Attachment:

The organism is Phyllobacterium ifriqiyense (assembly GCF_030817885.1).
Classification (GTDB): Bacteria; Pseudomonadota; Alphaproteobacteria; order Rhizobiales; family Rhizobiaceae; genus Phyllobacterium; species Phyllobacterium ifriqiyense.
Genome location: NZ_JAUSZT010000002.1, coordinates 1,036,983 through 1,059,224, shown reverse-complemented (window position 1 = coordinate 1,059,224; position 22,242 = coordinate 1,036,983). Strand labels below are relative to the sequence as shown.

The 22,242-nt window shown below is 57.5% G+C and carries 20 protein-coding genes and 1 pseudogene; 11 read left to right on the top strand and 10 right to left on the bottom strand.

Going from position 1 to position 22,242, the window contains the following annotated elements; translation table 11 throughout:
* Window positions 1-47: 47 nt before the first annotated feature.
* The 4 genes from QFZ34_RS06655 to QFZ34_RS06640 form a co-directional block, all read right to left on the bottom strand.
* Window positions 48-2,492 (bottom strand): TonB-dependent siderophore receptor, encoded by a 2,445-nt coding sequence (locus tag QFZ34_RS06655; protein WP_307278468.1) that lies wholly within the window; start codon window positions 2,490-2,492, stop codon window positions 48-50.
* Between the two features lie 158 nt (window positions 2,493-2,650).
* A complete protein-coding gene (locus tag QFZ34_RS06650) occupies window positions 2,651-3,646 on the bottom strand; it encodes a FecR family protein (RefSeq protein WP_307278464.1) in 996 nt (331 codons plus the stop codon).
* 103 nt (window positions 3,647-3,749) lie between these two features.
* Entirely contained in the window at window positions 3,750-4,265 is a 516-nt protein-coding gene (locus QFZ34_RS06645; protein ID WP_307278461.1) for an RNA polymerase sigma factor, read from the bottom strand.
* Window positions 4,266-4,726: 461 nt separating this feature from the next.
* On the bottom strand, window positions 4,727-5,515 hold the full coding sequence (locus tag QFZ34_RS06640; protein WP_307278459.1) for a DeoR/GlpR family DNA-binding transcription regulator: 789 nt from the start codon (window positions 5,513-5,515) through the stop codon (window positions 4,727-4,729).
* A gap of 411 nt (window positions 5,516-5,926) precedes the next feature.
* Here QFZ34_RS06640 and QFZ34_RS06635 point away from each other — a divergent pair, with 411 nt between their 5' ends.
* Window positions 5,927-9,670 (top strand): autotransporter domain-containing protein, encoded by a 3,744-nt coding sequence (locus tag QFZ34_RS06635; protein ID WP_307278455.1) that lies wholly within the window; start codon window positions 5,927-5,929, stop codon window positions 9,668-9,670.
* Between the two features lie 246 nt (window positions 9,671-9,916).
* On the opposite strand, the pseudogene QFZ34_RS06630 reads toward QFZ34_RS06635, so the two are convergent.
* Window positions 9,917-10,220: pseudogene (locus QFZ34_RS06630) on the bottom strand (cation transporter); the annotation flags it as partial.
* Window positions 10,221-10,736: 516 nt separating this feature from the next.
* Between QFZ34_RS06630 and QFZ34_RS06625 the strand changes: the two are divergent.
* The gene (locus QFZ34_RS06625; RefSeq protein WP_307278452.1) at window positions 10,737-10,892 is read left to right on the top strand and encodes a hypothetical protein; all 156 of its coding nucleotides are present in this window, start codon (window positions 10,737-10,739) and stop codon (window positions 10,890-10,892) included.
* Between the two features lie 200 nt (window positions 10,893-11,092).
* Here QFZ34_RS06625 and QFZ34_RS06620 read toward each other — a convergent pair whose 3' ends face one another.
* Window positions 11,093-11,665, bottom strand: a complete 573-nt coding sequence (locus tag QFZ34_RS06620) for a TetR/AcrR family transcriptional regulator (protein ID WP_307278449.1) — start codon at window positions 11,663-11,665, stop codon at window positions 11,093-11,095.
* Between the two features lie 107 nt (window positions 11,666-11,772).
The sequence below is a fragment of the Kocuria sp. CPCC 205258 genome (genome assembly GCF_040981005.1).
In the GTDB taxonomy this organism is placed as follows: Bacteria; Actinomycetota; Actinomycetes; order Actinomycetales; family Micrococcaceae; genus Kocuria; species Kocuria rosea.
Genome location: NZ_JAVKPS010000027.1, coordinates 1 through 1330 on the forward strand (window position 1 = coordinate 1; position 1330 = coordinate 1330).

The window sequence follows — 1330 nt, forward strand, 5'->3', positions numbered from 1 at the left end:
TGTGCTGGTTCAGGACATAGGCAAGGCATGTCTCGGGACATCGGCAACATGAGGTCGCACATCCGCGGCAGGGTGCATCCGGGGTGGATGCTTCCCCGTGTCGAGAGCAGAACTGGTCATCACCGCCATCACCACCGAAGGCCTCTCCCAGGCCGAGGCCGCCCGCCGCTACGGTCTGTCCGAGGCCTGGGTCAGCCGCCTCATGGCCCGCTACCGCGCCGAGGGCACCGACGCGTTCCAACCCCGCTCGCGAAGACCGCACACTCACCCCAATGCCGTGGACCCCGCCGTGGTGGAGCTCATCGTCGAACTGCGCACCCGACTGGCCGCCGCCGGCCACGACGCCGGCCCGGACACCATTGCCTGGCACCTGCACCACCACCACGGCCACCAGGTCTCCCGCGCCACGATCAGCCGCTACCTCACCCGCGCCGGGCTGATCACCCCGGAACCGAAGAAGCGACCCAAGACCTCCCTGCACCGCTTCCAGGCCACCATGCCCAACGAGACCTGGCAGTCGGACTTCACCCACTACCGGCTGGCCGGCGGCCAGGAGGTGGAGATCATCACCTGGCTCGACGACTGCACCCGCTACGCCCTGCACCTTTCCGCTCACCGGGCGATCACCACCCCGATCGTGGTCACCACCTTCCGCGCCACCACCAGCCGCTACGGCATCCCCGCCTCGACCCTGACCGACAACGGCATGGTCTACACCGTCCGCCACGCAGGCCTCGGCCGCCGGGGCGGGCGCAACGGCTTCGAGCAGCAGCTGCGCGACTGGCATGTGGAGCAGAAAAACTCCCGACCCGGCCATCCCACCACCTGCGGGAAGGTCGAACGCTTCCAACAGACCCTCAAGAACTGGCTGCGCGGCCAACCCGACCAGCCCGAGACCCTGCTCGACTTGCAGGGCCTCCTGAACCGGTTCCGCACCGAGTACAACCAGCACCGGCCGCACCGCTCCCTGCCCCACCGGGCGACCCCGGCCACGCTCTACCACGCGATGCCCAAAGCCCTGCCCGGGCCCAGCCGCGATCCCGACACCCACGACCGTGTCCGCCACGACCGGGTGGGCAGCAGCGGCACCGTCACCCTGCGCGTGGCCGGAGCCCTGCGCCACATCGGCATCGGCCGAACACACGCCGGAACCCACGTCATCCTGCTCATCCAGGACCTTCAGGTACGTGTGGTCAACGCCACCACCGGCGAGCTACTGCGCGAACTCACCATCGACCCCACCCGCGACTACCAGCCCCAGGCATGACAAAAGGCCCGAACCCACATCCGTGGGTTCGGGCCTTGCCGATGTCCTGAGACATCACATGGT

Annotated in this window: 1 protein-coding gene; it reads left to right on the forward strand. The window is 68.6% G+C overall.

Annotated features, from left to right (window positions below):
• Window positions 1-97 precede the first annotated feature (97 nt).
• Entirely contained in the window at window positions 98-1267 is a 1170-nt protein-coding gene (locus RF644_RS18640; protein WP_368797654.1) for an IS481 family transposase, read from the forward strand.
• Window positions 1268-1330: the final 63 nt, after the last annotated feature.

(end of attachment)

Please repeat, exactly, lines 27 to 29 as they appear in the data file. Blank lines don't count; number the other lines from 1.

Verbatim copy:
* Between the two features lie 107 nt (window positions 11,666-11,772).
The sequence below is a fragment of the Kocuria sp. CPCC 205258 genome (genome assembly GCF_040981005.1).
In the GTDB taxonomy this organism is placed as follows: Bacteria; Actinomycetota; Actinomycetes; order Actinomycetales; family Micrococcaceae; genus Kocuria; species Kocuria rosea.